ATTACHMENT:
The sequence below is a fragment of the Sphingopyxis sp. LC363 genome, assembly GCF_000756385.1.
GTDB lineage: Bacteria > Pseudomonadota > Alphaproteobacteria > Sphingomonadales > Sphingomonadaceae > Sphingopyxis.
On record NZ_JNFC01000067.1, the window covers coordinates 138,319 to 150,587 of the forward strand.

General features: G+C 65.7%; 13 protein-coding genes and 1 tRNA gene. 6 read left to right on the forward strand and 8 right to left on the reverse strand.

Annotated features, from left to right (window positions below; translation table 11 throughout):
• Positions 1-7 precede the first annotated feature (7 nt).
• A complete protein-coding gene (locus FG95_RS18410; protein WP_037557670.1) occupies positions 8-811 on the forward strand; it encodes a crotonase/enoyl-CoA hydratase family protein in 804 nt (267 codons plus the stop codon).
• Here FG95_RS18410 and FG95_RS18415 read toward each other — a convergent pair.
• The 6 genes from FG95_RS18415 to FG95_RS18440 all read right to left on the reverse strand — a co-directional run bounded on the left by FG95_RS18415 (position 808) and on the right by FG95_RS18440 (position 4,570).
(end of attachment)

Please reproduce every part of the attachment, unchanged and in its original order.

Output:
The sequence below is a fragment of the Sphingopyxis sp. LC363 genome, assembly GCF_000756385.1.
GTDB lineage: Bacteria > Pseudomonadota > Alphaproteobacteria > Sphingomonadales > Sphingomonadaceae > Sphingopyxis.
On record NZ_JNFC01000067.1, the window covers coordinates 138,319 to 150,587 of the forward strand.

General features: G+C 65.7%; 13 protein-coding genes and 1 tRNA gene. 6 read left to right on the forward strand and 8 right to left on the reverse strand.

Annotated features, from left to right (window positions below; translation table 11 throughout):
• Positions 1-7 precede the first annotated feature (7 nt).
• A complete protein-coding gene (locus FG95_RS18410; protein WP_037557670.1) occupies positions 8-811 on the forward strand; it encodes a crotonase/enoyl-CoA hydratase family protein in 804 nt (267 codons plus the stop codon).
• Here FG95_RS18410 and FG95_RS18415 read toward each other — a convergent pair.
• The 6 genes from FG95_RS18415 to FG95_RS18440 all read right to left on the reverse strand — a co-directional run bounded on the left by FG95_RS18415 (position 808) and on the right by FG95_RS18440 (position 4,570).